Husband Takes Life Support Case to Fla. High Court

TAMPA -- A brain-damaged woman kept alive for years over the objection of her husband has been "stripped of her most intimate personal rights," his lawyer said in papers filed Monday with Florida's Supreme Court.

Michael Schiavo, the husband of Terri Schiavo, has sued Gov. Jeb Bush over "Terri's Law," a measure Bush pushed through the legislature in October after Schiavo removed the feeding tube keeping his wife alive.

Terri Schiavo, 40, had gone six days without food or water and was in the process of dying when the governor ordered her feedings resumed. Schiavo is challenging the law keeping his wife alive.

"Mrs. Schiavo is more akin to subjects of an absolute dictatorship than citizens of a democratic state," written arguments by Schiavo's attorney, George Felos, said. "Nothing could be more repugnant to the Florida Constitution."

Jacob DiPietre, a spokesman in Bush's office, said in a statement that the governor was "asking for our day in court so that all the facts can be heard. . . . Terri's current wishes are not known and Michael Schiavo has a clear conflict of interest in respect to Terri's future." Felos countered: "The statute itself makes Terri's wishes irrelevant because the governor, under the statute, need not take into account the patient's wishes."

* SALT LAKE CITY -- A Utah man who allegedly confessed to setting a fire at Brigham Young University in the name of a militant ecoterrorist group was charged in federal court with destruction of property by fire and use of a destructive device. If convicted, Harrison David Burrows, 18, faces up to 50 years in prison for torching cardboard on behalf of the Animal Liberation Front.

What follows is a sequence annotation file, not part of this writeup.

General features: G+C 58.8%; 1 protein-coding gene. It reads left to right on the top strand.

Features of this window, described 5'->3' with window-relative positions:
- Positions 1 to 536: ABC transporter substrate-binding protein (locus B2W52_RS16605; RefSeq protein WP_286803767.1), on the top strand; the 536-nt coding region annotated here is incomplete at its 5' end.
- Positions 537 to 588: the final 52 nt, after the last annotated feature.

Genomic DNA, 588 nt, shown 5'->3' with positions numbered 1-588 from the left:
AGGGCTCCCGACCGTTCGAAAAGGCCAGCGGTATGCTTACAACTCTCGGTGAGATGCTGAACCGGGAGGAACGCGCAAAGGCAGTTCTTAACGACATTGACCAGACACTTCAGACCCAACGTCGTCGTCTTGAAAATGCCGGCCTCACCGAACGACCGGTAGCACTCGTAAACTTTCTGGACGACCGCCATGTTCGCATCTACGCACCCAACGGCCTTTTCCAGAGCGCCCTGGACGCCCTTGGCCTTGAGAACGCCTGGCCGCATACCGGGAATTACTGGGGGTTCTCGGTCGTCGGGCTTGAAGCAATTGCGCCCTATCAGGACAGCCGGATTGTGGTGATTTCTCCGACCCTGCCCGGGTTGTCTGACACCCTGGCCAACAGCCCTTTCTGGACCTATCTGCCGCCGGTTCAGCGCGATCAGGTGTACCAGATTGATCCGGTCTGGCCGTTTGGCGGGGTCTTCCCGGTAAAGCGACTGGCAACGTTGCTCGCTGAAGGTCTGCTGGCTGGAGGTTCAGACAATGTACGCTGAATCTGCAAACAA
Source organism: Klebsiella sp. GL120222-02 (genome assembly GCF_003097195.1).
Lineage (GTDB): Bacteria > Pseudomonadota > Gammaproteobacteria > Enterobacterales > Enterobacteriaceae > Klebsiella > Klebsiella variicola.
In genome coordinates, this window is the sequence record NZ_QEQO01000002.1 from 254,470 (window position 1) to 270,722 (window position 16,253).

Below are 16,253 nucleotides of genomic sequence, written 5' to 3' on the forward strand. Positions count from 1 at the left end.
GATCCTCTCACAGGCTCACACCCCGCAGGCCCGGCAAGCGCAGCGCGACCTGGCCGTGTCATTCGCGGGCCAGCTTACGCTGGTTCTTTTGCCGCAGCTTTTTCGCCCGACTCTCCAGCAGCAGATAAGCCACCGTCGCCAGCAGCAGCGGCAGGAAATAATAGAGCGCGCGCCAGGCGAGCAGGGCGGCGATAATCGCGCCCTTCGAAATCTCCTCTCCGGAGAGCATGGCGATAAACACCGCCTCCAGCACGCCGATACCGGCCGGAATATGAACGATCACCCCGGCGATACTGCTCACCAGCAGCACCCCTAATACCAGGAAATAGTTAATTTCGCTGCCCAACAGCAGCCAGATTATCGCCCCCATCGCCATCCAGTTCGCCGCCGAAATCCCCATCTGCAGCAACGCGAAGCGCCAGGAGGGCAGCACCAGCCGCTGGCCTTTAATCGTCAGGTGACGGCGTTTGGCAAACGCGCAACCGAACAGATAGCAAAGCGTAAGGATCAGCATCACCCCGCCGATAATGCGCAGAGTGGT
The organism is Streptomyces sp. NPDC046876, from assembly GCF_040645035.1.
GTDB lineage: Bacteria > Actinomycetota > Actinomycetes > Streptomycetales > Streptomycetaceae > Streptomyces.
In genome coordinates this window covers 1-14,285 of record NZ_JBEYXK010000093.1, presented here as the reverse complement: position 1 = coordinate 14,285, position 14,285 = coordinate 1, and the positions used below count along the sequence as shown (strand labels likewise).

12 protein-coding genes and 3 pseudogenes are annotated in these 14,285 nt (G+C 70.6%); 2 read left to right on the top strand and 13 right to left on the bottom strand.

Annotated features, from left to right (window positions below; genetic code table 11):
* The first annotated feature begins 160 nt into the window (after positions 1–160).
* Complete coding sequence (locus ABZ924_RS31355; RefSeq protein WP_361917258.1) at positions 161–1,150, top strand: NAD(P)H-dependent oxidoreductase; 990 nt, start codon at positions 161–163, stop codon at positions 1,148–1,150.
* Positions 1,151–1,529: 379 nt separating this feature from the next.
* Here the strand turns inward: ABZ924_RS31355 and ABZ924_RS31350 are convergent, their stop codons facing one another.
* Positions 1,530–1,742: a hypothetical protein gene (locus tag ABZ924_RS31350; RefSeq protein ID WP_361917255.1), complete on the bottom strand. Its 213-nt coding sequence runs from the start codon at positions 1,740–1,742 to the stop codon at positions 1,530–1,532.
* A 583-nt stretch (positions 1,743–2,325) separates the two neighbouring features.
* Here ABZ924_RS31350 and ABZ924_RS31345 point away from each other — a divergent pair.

* BELLE VERNON, Pa. -- Two men were charged with promoting dog fighting by publishing a 10,000-circulation underground magazine that decreed "champions" in the illegal competitions. James Jay Fricchione of Westtown, N.Y., and John Kelly of Jefferson, Ga., were charged with two counts of cruelty to animals and one count each of conspiracy to commit cruelty to animals. The charges are felonies that carry penalties of up to $15,000 and seven years in prison.

* PROVIDENCE, R.I. -- The attorneys general of six Northeast states -- Rhode Island, Massachusetts, Connecticut, Delaware, New Jersey and New York -- sued the Environmental Protection Agency over a change to rules governing the water used by power plants. The states said the EPA relaxed the need for power plants to install the best possible technology on using water, which they argue will degrade waterways and harm the environment.

* LEXINGTON, Ky. -- A Hustler Hollywood store began selling sexually oriented adult material three days after its owners filed a federal lawsuit against the city claiming their constitutional rights were violated when the city council passed a zoning ordinance outlawing adult bookstores and other adult entertainment outlets at interstate highway interchanges.

* WICHITA -- A federal judge ruled that doctors, nurses and other health care professionals in Kansas cannot be forced, as a 1982 law requires, to report instances of underage sex to authorities. Sex involving someone younger than 16 is illegal in Kansas, even if it involves willing same-age partners.

-- From News Services